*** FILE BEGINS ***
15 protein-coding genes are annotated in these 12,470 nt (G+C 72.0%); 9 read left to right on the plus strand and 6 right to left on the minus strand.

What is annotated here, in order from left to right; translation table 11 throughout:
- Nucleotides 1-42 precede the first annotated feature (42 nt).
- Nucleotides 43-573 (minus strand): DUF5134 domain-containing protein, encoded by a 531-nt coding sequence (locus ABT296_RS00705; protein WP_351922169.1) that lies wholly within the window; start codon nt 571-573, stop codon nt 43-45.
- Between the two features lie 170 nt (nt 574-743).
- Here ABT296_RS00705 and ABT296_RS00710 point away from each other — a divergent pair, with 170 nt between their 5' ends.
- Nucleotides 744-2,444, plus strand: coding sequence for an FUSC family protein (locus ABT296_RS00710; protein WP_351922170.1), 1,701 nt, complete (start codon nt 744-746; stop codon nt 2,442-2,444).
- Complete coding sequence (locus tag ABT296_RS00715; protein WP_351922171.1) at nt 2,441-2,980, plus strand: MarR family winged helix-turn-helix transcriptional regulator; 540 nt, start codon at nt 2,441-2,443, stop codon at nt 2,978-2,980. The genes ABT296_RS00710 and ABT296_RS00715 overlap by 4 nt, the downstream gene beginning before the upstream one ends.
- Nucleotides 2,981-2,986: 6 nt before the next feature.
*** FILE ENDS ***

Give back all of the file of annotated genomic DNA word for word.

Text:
15 protein-coding genes are annotated in these 12,470 nt (G+C 72.0%); 9 read left to right on the plus strand and 6 right to left on the minus strand.

What is annotated here, in order from left to right; translation table 11 throughout:
- Nucleotides 1-42 precede the first annotated feature (42 nt).
- Nucleotides 43-573 (minus strand): DUF5134 domain-containing protein, encoded by a 531-nt coding sequence (locus ABT296_RS00705; protein WP_351922169.1) that lies wholly within the window; start codon nt 571-573, stop codon nt 43-45.
- Between the two features lie 170 nt (nt 574-743).
- Here ABT296_RS00705 and ABT296_RS00710 point away from each other — a divergent pair, with 170 nt between their 5' ends.
- Nucleotides 744-2,444, plus strand: coding sequence for an FUSC family protein (locus ABT296_RS00710; protein WP_351922170.1), 1,701 nt, complete (start codon nt 744-746; stop codon nt 2,442-2,444).
- Complete coding sequence (locus tag ABT296_RS00715; protein WP_351922171.1) at nt 2,441-2,980, plus strand: MarR family winged helix-turn-helix transcriptional regulator; 540 nt, start codon at nt 2,441-2,443, stop codon at nt 2,978-2,980. The genes ABT296_RS00710 and ABT296_RS00715 overlap by 4 nt, the downstream gene beginning before the upstream one ends.
- Nucleotides 2,981-2,986: 6 nt before the next feature.